God’s Word for You
by Pastor Timothy Smith on Tuesday, May 15, 2018
38 A man in the crowd called out, “Teacher, I beg you to look at my son, for he is my only child. 39 A spirit seizes him and he suddenly screams; it throws him into convulsions so that he foams at the mouth. It hardly ever leaves him and is destroying him. 40 I begged your disciples to drive it out, but they couldn’t.”
Along with other Greek physicians, Luke uses the words aphros “foaming” and sparasso “to throw into convulsions” as a description of epilepsy. An Akkadian medical text from the time of Abraham (2000 B.C.) describes a patient this way: “His neck turns left, his hands and feet are tense and his eyes wide open. From his mouth froth is flowing without having any consciousness.” An exorcist was called on who diagnosed the condition as ‘antasabbû,’ “the hand of the moon god.”
Luke uses a rare and interesting word translated “look at” in verse 38. The word, epiblepo (ἐπιβλέπω) means “to look at carefully” or “look at with care,” as in Mary’s Magnificat: “he has been ‘mindful’ of the humble state of his servant” (Luke 1:48). As a physician, Luke might be using this word in its medical sense: “Lord, examine my son.” In this sense, epiblepo was the examination before a diagnosis (or prognosis) could be given. But Luke is also a Gospel minister, and he knew the father’s love and fear for the boy, so “look with care” is at least as likely a meaning here.
The symptoms given by the Gospel writers are these:
- A spirit seizes him
- Sudden screams
- Robbed of (coherent) speech (Mark 9:17)
- Convulsions (seizures, Matthew 17:15)
- Becomes rigid (Mark 9:18)
- Foaming at the mouth
- Gnashing of teeth (Mark 9:18)
- Frequent attacks (suffering greatly, Matthew 17:15).
- Falls into fire or water (Matthew 17:15)
The nine disciples could do nothing for the boy, and it’s likely that the teachers of the law were mocking them even for trying. Jesus had a different reaction.
41 Jesus said, “O unbelieving and perverse generation! How long shall I stay with you and put up with you? Bring your son here.”
Who is Jesus talking about in this outburst of indignation? Could he be referring to (1) the whole generation of Israelites at his first coming, including his disciples, (2) his disciples only, (3) the people who were present, including the boy’s father and “with a special side glace at the disciple who were unable to heal the boy” (Keil), (4) the scribes, or even (5) the demons, a fallen generation of God’s creation that was forever unbelieving and perverse, and constantly attacking the innocent and the helpless? The last, although interesting, is never the way God treats the fallen demons (cp. Genesis 3:15; Job 1:8). The scribes (teachers of the law), though present (Mark 9:14) were hardly the problem here. Surely the people who were present were partly meant, but also the whole generation, and Jesus seems to be making a special point that even his disciples did not yet fully understand who he was, or what the miracles he performed meant.
Jesus says, “How long shall I stay with you?” and that’s an important point. He had been in Galilee now for over a year, and his time there was fast coming to an end. He had other people to see, other places to go, and it was time to move on. This is important for all of us to hear, especially pastors and missionaries. Sometimes we slap our foreheads and wonder, “Why don’t they get it?” But Jesus slapped his own forehead, too, in the same kind of aggravation and frustration. What a sequel to his glorious transfiguration! His most divine moment is followed by one of his most human moments. How often does a pastor climb down from the pulpit, from a stirring and long-belabored sermon which drains out all his energy, emotions, passion, and strength, only to be faced with the most ordinary and mundane troubles on Sunday afternoon? But if these are things we share with our Savior they are only tiny pinpricks of crosses to bear.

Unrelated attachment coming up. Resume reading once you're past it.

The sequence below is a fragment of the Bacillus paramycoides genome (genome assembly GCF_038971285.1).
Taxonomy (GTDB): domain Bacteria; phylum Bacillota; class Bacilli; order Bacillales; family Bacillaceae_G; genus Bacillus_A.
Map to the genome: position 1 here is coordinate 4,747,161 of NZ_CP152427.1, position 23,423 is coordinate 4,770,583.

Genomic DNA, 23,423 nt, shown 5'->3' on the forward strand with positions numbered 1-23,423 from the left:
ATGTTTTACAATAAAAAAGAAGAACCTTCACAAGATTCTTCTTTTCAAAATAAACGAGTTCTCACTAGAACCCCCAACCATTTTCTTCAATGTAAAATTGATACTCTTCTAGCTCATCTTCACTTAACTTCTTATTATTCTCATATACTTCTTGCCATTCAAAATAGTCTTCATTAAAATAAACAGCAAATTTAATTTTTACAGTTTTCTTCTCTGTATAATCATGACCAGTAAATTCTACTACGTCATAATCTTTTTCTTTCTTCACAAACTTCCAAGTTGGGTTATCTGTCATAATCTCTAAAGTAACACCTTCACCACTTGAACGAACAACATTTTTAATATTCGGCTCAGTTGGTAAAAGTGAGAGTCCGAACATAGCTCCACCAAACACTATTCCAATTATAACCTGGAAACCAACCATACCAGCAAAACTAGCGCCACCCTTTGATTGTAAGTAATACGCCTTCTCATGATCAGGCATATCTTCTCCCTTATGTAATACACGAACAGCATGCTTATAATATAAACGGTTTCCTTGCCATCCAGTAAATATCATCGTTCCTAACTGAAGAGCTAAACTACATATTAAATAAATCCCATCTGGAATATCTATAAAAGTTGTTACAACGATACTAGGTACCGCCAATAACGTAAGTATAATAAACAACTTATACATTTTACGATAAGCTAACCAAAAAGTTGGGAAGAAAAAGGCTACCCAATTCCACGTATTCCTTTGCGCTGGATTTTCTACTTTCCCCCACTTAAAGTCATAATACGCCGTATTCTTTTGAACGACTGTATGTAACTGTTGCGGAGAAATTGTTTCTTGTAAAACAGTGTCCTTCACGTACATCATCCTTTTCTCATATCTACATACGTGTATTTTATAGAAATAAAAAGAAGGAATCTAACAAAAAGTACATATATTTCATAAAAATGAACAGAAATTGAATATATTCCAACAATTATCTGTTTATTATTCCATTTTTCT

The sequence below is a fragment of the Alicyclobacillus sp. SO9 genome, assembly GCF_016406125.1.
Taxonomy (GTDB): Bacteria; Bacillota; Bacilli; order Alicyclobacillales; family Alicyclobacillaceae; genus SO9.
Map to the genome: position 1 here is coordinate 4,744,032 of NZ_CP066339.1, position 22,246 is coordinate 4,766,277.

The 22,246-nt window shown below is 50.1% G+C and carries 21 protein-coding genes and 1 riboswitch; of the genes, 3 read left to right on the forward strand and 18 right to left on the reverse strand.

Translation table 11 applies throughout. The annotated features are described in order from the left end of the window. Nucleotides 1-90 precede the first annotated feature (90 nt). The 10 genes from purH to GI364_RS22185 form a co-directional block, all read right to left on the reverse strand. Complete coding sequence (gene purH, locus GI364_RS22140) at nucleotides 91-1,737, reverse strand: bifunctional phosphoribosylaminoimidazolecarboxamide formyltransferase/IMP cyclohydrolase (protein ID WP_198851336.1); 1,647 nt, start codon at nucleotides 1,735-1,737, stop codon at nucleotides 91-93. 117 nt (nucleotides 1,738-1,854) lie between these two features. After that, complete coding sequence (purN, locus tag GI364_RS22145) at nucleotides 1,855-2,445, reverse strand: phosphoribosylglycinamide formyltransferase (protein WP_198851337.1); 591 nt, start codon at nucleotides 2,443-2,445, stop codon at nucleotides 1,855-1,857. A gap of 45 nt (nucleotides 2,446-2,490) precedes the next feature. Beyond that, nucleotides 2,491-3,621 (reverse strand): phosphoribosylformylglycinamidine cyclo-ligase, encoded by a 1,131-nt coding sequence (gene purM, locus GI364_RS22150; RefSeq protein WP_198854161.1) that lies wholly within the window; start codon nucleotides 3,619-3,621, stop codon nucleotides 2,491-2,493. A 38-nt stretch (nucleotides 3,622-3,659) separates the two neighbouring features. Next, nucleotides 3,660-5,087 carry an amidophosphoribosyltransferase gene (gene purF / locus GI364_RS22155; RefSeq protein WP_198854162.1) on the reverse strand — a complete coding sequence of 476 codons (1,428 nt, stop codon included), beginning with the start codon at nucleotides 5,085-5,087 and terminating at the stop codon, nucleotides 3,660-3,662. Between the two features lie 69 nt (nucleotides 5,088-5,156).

Jesus could express his frustration, but he still had compassion on the poor convulsing boy. The boy’s father had prayed and had asked for help, and Jesus would not let him go unanswered. Se here we need to get off our high horses and step out of the shoes that say, “O, I’m so much like Jesus that I have to sympathize with him in this case.” Instead, we need to step into the shoes of the boy’s father, or even of the boy himself. In this way we say: “Lord Jesus, I’m nothing but a miserable doubter, and you would be right to call me an unbeliever, except that I still look to you for my help, because there’s nowhere else to turn. I’m guilty of every failure you accuse me of, every sin, and every rebellion. But please help me.” We don’t deserve Jesus’ help, but the glory of Jesus is that he offers his help anyway. We don’t earn any special place in his kingdom, but he leaves the ninety-nine sheep and comes looking for me as if I’m his prize ram (Luke 15:4). The Proverb says that the righteous man stumbles and falls into sin seven times every day (Proverbs 24:16), but the Psalm says that we praise God that many times, too (Psalm 119:164). We’re at the same time saint and sinner, miserable sinner but rescued saint. Jesus still loves us. He examines us and looks at us with his special care, and he will come quickly to help.
Pastor Timothy Smith
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